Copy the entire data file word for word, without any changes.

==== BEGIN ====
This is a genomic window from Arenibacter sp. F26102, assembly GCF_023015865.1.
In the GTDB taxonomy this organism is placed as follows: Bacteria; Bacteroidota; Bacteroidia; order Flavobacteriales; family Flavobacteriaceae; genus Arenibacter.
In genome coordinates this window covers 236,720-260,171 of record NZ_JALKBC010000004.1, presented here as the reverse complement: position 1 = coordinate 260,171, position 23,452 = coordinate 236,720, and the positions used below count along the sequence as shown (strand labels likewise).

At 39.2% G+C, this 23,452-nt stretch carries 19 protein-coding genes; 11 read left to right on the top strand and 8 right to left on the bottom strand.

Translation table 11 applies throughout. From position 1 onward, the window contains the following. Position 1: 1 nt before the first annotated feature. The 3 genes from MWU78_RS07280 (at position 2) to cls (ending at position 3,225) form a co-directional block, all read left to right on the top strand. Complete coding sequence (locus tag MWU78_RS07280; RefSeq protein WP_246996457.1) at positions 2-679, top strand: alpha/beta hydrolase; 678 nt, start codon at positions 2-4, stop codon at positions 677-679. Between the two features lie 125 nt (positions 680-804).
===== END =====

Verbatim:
This is a genomic window from Arenibacter sp. F26102, assembly GCF_023015865.1.
In the GTDB taxonomy this organism is placed as follows: Bacteria; Bacteroidota; Bacteroidia; order Flavobacteriales; family Flavobacteriaceae; genus Arenibacter.
In genome coordinates this window covers 236,720-260,171 of record NZ_JALKBC010000004.1, presented here as the reverse complement: position 1 = coordinate 260,171, position 23,452 = coordinate 236,720, and the positions used below count along the sequence as shown (strand labels likewise).

At 39.2% G+C, this 23,452-nt stretch carries 19 protein-coding genes; 11 read left to right on the top strand and 8 right to left on the bottom strand.

Translation table 11 applies throughout. From position 1 onward, the window contains the following. Position 1: 1 nt before the first annotated feature. The 3 genes from MWU78_RS07280 (at position 2) to cls (ending at position 3,225) form a co-directional block, all read left to right on the top strand. Complete coding sequence (locus tag MWU78_RS07280; RefSeq protein WP_246996457.1) at positions 2-679, top strand: alpha/beta hydrolase; 678 nt, start codon at positions 2-4, stop codon at positions 677-679. Between the two features lie 125 nt (positions 680-804).